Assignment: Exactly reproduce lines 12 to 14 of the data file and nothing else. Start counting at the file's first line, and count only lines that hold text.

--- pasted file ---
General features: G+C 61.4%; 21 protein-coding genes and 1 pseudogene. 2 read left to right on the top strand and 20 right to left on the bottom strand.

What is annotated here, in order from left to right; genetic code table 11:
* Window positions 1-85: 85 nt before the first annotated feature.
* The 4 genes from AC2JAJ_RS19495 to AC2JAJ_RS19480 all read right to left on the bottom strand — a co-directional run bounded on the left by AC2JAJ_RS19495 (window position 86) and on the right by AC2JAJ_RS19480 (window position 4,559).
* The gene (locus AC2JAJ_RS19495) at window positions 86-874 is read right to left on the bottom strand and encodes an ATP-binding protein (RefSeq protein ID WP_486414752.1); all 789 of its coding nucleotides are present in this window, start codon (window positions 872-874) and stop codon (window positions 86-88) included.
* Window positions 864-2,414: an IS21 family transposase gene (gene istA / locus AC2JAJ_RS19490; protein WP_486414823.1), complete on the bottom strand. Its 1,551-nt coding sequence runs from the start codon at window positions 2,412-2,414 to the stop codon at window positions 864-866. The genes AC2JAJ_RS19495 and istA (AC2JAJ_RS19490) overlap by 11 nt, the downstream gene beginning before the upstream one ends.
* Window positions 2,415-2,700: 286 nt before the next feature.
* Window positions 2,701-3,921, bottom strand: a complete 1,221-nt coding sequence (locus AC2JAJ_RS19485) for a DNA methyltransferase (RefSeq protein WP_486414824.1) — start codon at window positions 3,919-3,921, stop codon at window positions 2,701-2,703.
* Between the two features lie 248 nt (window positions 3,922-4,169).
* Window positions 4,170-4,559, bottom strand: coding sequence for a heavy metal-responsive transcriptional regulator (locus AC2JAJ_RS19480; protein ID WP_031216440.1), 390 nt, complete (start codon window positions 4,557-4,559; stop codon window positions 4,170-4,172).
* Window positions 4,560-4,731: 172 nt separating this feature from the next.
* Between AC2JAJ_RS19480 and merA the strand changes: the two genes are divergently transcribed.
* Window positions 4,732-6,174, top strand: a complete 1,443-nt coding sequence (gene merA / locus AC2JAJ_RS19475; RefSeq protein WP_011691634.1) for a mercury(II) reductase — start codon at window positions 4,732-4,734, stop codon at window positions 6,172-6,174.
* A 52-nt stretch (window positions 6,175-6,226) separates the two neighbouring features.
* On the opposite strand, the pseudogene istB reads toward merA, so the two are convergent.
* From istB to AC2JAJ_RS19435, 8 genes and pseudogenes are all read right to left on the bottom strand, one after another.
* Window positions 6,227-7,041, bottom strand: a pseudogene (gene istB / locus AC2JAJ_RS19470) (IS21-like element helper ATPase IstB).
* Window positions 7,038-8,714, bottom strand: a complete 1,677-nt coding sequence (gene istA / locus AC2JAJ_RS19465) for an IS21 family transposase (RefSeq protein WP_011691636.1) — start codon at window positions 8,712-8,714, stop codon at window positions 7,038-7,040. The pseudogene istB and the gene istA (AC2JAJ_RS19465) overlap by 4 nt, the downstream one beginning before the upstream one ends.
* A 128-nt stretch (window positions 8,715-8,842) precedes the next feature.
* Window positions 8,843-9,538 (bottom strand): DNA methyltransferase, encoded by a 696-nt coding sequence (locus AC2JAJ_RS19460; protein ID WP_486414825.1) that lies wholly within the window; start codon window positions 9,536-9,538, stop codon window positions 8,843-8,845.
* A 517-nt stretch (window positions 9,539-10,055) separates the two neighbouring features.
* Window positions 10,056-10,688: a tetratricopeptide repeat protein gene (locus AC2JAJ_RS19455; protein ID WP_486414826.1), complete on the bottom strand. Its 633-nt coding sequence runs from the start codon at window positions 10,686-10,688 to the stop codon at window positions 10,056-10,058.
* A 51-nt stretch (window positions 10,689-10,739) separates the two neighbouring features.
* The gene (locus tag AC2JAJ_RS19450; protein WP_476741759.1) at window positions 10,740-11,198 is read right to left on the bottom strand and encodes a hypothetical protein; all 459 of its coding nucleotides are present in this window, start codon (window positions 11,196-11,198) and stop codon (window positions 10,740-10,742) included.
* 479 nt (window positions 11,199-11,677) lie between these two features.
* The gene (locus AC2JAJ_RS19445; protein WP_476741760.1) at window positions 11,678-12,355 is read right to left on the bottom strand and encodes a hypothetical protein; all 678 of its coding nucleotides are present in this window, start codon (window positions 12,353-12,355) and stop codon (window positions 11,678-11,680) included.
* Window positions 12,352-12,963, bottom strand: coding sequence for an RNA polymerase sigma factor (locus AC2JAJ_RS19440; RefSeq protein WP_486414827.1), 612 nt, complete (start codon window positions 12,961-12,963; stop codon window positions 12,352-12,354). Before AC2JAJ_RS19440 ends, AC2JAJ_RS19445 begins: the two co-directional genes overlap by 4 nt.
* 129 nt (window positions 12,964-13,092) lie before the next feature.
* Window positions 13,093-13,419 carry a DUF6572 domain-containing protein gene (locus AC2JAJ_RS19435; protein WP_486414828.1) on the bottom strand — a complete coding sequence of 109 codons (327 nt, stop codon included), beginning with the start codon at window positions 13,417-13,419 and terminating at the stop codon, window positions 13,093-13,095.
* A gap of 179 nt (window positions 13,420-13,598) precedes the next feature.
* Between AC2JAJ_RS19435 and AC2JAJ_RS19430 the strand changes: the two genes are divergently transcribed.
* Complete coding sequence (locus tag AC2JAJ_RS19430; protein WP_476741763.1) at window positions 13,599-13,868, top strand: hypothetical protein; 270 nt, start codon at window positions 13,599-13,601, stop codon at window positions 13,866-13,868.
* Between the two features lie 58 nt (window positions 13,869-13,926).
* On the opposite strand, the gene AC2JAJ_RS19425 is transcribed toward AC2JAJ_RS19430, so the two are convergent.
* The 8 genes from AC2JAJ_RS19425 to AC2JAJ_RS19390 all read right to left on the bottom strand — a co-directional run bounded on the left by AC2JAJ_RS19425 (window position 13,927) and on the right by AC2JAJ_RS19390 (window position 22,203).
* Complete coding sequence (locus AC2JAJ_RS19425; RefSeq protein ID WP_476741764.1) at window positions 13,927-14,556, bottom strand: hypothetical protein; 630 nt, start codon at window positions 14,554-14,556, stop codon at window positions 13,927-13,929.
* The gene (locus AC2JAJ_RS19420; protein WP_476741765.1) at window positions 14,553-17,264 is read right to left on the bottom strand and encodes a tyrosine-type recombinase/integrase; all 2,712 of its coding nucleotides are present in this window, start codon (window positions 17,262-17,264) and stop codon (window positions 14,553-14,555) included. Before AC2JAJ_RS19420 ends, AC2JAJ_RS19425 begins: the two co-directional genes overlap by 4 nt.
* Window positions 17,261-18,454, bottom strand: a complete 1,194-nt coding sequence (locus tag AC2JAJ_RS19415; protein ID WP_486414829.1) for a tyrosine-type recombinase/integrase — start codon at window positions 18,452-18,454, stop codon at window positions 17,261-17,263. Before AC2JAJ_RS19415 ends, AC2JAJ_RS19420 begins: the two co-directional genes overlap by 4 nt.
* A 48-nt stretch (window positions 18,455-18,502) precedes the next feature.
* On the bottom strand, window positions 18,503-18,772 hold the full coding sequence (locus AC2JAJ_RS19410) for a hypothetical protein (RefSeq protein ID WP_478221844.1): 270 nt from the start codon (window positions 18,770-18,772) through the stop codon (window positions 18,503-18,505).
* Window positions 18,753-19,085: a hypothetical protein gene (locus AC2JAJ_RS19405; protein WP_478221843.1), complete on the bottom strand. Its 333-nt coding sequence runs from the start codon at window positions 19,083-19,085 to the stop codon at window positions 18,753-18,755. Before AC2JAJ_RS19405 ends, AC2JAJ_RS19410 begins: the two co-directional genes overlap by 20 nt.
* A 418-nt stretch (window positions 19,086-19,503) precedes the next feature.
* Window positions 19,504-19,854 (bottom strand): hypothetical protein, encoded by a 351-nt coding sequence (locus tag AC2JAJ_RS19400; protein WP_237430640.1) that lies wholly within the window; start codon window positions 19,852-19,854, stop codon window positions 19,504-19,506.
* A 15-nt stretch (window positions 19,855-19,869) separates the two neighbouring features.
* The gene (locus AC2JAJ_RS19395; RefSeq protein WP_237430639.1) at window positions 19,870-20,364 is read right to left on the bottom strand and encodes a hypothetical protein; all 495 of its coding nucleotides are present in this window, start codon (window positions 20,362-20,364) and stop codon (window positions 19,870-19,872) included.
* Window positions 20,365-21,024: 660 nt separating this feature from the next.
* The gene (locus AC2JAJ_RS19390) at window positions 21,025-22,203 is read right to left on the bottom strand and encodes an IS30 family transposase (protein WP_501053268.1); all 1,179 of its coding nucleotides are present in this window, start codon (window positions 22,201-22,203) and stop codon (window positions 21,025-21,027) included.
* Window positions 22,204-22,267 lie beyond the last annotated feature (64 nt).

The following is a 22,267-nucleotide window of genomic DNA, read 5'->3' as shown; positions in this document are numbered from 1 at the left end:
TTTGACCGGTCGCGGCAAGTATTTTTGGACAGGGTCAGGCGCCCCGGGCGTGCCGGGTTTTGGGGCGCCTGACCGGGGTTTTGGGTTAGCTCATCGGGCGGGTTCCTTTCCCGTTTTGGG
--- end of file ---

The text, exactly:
* Between AC2JAJ_RS19480 and merA the strand changes: the two genes are divergently transcribed.
* Window positions 4,732-6,174, top strand: a complete 1,443-nt coding sequence (gene merA / locus AC2JAJ_RS19475; RefSeq protein WP_011691634.1) for a mercury(II) reductase — start codon at window positions 4,732-4,734, stop codon at window positions 6,172-6,174.
* A 52-nt stretch (window positions 6,175-6,226) separates the two neighbouring features.